PACIFIC RIM: UPRISING
A sequel was announced almost immediately after Pacific Rim came out and then floated around for the next few years in various stages of development. Guillermo Del Toro was originally attached to direct but then stepped back to a producing role. The directors chair was inherited by Steven S. DeKnight who had previously worked in television as a story editor on Buffy the Vampire Slayer (1996-2003) and as a producer and occasional writer on Angel (1999-2004), Smallville (2001-11), Dollhouse (2009-10), Spartacus: Blood and Sand (2010-15), which he also created, and Daredevil (2015 ). DeKnight has directed several episodes of these shows but makes his feature film debut here.
Pacific Rim wasnt Guillermo Del Toros greatest film but it was a lot of fun. By contrast, Pacific Rim: Uprising drags the same elements out to make a generic sequel. Pacific Rim was carried by an original idea or at least an original presentation of a familiar idea but without such originality or anything new the sequel is simply by the numbers. Where Pacific Rim felt like Del Toro was trying to recreate a big screen version of a 1980s mecha cartoon like Gigantor (1963-6), Mobile Suit Gundam (1979-80) or Super Dimension Fortress Macross/Robotech (1982-3), Pacific Rim: Uprising feels exactly like one of Michael Bays Transformers films construed as a colossal display of mechanised mass destruction put out for our delectation. Dramatically, it feels like no more than a series of special effects scenes in search of a plot. You are left puzzling at the end trying to remember why they had to go to Sydney or Russia the battles so overtake everything that happens that the minimal connecting plotlines are brushed to an irrelevant side. Likewise, the villains scheme to reopen the breach leaves you scratching your head afterwards and trying to figure out what purpose doing so actually served.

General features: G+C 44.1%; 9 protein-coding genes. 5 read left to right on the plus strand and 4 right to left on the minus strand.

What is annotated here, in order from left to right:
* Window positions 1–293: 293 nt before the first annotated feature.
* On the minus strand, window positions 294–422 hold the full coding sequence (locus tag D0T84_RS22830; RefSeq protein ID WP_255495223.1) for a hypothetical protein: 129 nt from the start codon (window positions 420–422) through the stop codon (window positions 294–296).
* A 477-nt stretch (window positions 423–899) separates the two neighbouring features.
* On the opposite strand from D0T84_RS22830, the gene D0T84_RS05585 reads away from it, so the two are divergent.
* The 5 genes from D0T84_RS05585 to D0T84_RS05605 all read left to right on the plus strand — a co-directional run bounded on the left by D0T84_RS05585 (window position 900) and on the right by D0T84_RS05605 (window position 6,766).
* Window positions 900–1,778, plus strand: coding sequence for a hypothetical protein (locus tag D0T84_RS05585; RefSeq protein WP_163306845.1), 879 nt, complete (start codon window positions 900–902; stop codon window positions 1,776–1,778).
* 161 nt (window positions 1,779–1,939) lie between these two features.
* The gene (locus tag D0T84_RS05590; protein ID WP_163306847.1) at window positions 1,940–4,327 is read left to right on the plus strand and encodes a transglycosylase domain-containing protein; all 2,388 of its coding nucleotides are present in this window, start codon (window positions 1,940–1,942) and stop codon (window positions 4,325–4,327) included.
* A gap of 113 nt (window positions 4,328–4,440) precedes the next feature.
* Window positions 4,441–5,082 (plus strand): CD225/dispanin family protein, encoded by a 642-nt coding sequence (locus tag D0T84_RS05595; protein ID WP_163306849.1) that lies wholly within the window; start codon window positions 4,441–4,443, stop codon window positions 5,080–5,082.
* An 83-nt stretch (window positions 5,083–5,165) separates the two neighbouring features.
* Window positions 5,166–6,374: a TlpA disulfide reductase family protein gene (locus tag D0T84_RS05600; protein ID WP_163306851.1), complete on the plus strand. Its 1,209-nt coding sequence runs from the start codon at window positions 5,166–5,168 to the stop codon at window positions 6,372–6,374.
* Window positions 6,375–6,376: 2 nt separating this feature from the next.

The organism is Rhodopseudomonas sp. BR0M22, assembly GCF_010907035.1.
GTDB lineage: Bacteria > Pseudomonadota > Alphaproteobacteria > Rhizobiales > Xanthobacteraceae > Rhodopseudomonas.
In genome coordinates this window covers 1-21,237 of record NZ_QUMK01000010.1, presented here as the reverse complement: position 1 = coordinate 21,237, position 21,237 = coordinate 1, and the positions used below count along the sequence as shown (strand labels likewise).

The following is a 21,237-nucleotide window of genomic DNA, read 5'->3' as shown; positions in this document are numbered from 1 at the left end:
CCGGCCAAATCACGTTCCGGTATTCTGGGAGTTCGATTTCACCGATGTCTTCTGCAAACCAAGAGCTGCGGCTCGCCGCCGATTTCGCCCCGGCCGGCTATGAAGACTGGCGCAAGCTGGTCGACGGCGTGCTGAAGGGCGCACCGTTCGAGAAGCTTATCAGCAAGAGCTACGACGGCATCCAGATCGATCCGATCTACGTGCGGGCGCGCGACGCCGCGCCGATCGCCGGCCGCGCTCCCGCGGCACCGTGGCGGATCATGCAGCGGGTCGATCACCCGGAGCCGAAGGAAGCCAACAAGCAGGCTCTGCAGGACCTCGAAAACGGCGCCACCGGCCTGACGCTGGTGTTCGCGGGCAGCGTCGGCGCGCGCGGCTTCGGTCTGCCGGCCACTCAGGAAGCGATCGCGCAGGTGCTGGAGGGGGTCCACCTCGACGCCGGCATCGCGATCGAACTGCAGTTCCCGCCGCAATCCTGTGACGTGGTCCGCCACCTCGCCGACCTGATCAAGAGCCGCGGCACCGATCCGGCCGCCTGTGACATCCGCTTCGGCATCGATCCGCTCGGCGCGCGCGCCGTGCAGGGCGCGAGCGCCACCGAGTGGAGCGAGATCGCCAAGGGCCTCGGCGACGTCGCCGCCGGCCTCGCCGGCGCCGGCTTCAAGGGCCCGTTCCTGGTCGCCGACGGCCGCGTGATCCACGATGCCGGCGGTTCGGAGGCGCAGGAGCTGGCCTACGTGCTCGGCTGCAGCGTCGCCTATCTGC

Certainly, you have to commend the assorted effects teams as they put on an epically pornographic display of mass destruction with Jaegers beating each other to scrap metal. Theyre clearly competing with Michael Bay, even if this comes out as slightly less spectacular. There is fun to watching the battle through the streets of Sydney; the battle in the snowy Russian wastes; and the climactic efforts to bring down the Super-Kaiju. But for anything beyond that, Pacific Rim: Uprising feels one-dimensional. The cadets in training scenes; the heroic sacrifices, the sparring jibes between rivals that you know are going to become friends are all written to cliche, while the emergence of the villain of the show and their scheme is something that belongs more in a comic-book.
In recent years, the Chinese market has become an all-important one to break in terms of any aspiring international blockbuster. A number of films have sought to play to this either with the addition of scenes shot in China as in Iron Man Three (2013), Transformers: Age of Extinction (2014) and Now You See Me 2 (2016), or in the writing in of Chinese characters as in Independence Day: Resurgence (2016), Rogue One (2016) and xXx: Return of Xander Cage (2017). While one celebrates the idea of diversity, some of these efforts also seem forced in their need to do so Pacific Rim: Uprising not only shoots in China but is also co-produced by China and includes four major Chinese speaking roles.